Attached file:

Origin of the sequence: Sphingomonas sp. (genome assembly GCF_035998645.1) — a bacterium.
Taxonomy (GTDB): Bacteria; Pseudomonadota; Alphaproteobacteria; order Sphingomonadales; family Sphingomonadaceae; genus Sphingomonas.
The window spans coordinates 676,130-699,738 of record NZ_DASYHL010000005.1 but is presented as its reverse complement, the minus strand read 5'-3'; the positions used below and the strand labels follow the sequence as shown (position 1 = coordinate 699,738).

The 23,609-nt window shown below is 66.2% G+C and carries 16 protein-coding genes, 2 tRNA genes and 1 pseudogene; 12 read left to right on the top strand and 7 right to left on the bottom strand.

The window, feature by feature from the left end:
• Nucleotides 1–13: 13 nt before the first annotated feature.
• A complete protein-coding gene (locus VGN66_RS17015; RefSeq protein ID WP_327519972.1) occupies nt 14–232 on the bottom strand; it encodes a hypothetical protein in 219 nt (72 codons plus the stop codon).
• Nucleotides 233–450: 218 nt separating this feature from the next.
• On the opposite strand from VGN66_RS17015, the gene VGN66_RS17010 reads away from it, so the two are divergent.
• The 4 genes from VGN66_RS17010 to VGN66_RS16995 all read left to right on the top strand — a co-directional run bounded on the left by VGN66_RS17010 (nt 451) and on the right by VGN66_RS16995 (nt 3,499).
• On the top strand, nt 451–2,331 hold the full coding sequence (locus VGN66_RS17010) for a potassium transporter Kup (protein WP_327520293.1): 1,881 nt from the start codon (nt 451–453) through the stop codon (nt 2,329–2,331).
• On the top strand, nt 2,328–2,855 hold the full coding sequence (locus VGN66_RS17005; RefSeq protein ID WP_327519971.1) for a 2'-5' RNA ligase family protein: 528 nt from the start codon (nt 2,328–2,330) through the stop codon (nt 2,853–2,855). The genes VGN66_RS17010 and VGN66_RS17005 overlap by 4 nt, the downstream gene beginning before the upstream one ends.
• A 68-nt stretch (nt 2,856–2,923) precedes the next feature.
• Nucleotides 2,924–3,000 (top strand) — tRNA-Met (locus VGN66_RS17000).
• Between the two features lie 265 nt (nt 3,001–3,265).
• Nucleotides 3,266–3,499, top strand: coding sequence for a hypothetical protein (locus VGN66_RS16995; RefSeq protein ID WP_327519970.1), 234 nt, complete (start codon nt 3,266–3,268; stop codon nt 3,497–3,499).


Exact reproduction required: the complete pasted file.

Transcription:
Origin of the sequence: Sphingomonas sp. (genome assembly GCF_035998645.1) — a bacterium.
Taxonomy (GTDB): Bacteria; Pseudomonadota; Alphaproteobacteria; order Sphingomonadales; family Sphingomonadaceae; genus Sphingomonas.
The window spans coordinates 676,130-699,738 of record NZ_DASYHL010000005.1 but is presented as its reverse complement, the minus strand read 5'-3'; the positions used below and the strand labels follow the sequence as shown (position 1 = coordinate 699,738).

The 23,609-nt window shown below is 66.2% G+C and carries 16 protein-coding genes, 2 tRNA genes and 1 pseudogene; 12 read left to right on the top strand and 7 right to left on the bottom strand.

The window, feature by feature from the left end:
• Nucleotides 1–13: 13 nt before the first annotated feature.
• A complete protein-coding gene (locus VGN66_RS17015; RefSeq protein ID WP_327519972.1) occupies nt 14–232 on the bottom strand; it encodes a hypothetical protein in 219 nt (72 codons plus the stop codon).
• Nucleotides 233–450: 218 nt separating this feature from the next.
• On the opposite strand from VGN66_RS17015, the gene VGN66_RS17010 reads away from it, so the two are divergent.
• The 4 genes from VGN66_RS17010 to VGN66_RS16995 all read left to right on the top strand — a co-directional run bounded on the left by VGN66_RS17010 (nt 451) and on the right by VGN66_RS16995 (nt 3,499).
• On the top strand, nt 451–2,331 hold the full coding sequence (locus VGN66_RS17010) for a potassium transporter Kup (protein WP_327520293.1): 1,881 nt from the start codon (nt 451–453) through the stop codon (nt 2,329–2,331).
• On the top strand, nt 2,328–2,855 hold the full coding sequence (locus VGN66_RS17005; RefSeq protein ID WP_327519971.1) for a 2'-5' RNA ligase family protein: 528 nt from the start codon (nt 2,328–2,330) through the stop codon (nt 2,853–2,855). The genes VGN66_RS17010 and VGN66_RS17005 overlap by 4 nt, the downstream gene beginning before the upstream one ends.
• A 68-nt stretch (nt 2,856–2,923) precedes the next feature.
• Nucleotides 2,924–3,000 (top strand) — tRNA-Met (locus VGN66_RS17000).
• Between the two features lie 265 nt (nt 3,001–3,265).
• Nucleotides 3,266–3,499, top strand: coding sequence for a hypothetical protein (locus VGN66_RS16995; RefSeq protein ID WP_327519970.1), 234 nt, complete (start codon nt 3,266–3,268; stop codon nt 3,497–3,499).